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United Airlines sales also hurt by Paris attacks

United Airlines said  its passenger unit revenue may have fallen more than expected in the fourth quarter just ended, after the November attacks in Paris shook traveler demand and sharply lower oil prices hurt sales to the Houston hub carrier's energy clients. Passenger unit revenue, which compares ticket sales to flight capacity, fell between 5.75 percent and 6.25 percent in the fourth quarter from a year ago, United Continental Holdings Inc said in a regulatory filing. That compares to an earlier forecast for a drop between 4 percent and 6 percent for the October-December quarter. The forecast may suggest continued turbulence for US airlines, which suffered from steep unit revenue declines in 2015. The Paris attacks' impact on demand is "concerning," said Sterne Agee CRT analyst Adam Hackel, adding that hotel bookings were down …

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Shipyards face closure as China loses appetite for consuming iron ore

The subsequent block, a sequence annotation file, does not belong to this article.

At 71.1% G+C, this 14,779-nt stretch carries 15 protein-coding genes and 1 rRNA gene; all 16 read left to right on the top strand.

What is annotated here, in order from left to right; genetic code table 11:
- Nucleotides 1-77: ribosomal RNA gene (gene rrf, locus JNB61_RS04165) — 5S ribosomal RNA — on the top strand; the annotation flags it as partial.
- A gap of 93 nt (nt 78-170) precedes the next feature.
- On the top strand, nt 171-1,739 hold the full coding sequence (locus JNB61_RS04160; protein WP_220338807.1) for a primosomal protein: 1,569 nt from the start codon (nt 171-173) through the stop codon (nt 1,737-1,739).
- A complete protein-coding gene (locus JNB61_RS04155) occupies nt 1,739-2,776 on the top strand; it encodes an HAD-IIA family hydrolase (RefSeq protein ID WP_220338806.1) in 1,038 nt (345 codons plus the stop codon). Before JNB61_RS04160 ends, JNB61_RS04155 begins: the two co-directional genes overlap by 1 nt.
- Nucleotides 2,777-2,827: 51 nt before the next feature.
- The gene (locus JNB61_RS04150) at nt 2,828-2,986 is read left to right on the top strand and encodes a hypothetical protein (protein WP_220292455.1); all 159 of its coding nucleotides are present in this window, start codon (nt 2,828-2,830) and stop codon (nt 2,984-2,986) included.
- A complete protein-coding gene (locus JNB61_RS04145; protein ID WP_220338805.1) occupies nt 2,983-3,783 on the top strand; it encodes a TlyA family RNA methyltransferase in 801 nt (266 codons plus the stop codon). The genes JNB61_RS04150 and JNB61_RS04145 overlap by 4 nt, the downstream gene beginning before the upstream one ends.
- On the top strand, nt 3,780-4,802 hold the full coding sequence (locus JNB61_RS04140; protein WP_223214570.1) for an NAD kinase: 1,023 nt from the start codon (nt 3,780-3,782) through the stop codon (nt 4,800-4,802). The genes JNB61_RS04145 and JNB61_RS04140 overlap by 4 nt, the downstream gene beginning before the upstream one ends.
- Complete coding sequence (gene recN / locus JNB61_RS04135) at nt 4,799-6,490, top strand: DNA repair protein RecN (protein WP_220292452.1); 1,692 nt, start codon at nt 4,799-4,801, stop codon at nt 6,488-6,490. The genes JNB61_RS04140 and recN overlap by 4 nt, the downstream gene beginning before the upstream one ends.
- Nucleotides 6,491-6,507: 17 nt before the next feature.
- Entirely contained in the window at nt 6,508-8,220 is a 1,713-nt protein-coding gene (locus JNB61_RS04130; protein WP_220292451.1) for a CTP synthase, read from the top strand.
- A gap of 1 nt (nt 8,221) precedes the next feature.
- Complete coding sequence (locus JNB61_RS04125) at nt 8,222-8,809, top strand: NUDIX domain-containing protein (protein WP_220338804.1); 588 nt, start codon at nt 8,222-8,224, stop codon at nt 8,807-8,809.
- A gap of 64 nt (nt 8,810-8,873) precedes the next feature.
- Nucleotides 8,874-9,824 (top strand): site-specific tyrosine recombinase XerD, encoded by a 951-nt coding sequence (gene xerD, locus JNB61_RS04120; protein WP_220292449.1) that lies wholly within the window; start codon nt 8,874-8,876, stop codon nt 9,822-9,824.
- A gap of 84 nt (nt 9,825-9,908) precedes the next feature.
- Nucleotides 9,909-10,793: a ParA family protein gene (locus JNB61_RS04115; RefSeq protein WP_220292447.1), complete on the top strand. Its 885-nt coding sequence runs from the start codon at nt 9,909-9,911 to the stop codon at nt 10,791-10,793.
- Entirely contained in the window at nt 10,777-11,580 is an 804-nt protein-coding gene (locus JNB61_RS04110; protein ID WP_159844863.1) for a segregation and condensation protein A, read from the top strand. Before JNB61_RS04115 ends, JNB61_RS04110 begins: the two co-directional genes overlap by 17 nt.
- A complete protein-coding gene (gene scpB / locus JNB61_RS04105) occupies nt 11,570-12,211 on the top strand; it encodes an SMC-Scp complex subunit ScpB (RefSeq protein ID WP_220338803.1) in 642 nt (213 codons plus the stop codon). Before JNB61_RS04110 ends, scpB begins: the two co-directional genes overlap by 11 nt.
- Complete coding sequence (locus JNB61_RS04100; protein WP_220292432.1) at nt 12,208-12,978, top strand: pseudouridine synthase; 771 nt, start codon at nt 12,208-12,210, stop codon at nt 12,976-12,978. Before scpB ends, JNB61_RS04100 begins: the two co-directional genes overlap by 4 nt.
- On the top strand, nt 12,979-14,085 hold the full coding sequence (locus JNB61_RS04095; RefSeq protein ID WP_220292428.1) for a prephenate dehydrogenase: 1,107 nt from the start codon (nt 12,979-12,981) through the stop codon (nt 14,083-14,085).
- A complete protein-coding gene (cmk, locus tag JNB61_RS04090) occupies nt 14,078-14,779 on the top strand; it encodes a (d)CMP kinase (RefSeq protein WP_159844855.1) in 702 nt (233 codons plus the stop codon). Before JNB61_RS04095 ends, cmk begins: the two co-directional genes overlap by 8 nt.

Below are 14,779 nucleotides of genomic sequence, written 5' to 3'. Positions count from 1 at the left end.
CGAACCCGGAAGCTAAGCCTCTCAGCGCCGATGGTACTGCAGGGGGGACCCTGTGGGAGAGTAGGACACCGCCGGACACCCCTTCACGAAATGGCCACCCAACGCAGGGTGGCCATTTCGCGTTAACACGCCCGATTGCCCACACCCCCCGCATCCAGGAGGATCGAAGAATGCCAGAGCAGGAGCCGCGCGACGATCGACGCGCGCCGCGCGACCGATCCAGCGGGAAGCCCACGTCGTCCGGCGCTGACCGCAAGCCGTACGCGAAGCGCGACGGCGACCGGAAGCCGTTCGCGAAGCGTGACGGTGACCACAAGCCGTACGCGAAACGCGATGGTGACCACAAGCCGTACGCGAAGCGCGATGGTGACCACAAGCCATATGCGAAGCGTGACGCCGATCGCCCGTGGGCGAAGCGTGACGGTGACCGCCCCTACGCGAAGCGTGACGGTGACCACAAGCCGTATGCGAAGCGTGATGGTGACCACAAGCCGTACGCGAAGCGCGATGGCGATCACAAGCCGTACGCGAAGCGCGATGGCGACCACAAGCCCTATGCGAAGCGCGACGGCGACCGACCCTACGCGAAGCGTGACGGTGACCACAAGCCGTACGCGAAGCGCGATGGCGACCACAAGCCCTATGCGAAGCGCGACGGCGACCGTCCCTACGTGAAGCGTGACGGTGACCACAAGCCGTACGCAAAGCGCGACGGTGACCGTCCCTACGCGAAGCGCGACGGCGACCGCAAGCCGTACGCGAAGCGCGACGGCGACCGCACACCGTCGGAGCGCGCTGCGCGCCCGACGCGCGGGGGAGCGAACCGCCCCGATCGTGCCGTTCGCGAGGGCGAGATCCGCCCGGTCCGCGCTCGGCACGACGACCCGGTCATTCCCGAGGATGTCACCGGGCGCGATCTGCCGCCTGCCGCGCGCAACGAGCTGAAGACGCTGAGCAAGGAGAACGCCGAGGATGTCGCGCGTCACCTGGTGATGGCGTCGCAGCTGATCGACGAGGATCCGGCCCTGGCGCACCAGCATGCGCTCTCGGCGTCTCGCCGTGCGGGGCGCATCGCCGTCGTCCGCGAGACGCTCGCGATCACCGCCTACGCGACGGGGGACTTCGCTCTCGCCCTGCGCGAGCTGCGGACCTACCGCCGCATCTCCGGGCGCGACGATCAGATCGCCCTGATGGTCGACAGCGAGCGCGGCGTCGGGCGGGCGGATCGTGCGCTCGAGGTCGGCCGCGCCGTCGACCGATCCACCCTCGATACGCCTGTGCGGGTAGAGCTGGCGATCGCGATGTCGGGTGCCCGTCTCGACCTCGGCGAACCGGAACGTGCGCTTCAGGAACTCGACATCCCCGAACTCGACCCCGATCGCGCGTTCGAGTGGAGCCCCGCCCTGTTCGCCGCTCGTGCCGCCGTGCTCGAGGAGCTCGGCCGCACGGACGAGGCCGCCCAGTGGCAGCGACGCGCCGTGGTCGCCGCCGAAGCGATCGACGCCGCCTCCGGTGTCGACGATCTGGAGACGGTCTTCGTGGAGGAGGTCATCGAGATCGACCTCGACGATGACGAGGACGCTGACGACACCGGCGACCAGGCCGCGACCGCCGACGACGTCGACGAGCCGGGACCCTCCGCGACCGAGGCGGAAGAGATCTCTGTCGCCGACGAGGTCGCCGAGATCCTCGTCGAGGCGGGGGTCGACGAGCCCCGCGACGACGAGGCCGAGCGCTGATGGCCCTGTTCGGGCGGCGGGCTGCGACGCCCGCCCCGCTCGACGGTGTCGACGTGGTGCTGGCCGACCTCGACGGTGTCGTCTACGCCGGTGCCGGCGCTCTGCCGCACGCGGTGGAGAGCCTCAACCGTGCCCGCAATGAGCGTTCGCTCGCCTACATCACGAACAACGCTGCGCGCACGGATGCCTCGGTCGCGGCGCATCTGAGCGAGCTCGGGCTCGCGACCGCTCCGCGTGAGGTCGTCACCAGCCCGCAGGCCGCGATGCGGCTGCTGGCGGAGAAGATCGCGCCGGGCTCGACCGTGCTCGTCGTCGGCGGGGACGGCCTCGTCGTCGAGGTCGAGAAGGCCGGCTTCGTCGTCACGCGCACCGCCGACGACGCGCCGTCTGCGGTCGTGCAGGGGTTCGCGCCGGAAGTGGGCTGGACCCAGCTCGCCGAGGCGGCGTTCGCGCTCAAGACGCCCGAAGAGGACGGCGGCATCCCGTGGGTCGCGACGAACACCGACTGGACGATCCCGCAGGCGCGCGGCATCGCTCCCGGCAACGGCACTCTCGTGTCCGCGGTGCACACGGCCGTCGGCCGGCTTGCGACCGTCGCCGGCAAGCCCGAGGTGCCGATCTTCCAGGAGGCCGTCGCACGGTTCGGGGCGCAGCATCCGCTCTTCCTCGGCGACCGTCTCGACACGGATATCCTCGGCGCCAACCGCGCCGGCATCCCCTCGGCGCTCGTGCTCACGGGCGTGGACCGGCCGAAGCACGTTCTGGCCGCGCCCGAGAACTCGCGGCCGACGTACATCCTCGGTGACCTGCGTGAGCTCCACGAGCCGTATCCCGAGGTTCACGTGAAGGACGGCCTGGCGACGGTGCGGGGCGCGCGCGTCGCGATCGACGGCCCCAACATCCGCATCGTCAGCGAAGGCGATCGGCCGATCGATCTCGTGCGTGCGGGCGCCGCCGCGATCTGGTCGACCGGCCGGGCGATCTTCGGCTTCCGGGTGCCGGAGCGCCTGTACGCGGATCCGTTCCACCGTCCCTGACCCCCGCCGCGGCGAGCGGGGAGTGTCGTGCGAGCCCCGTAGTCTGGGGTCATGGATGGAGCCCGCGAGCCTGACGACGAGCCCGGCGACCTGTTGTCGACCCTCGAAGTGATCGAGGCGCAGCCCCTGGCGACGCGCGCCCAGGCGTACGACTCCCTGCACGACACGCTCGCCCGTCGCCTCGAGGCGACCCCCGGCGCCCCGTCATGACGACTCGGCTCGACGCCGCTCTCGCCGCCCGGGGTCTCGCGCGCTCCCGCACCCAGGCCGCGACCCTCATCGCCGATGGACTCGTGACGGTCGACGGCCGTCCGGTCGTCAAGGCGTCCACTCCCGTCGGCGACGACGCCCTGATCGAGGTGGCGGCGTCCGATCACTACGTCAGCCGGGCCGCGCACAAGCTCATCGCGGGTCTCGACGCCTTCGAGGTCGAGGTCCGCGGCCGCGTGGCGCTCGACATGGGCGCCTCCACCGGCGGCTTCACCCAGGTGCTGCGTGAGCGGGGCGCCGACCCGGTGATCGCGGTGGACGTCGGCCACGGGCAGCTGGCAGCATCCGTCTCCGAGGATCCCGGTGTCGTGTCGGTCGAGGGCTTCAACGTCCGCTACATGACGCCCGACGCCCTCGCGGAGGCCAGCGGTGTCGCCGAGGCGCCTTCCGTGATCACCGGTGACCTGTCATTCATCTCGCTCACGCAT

The weakening yuan and China’s waning appetite for raw materials have come around to bite the country’s shipbuilders, raising the odds that more shipyards will soon be shuttered. About 140 yards in the world’s second-biggest shipbuilding nation have gone out of business since 2010, and more are expected to close in the next two years after only 69 won orders for vessels last year, JPMorgan Chase & Co. analysts Sokje Lee and Minsung Lee wrote in a Jan. 6 report. That compares with 126 shipyards that fielded orders in 2014 and 147 in 2013. Total orders at Chinese shipyards tumbled 59 percent in the first 11 months of 2015, according to data released Dec. 15 by the China Association of the National Shipbuilding Industry. Builders have sought government support as excess vessel …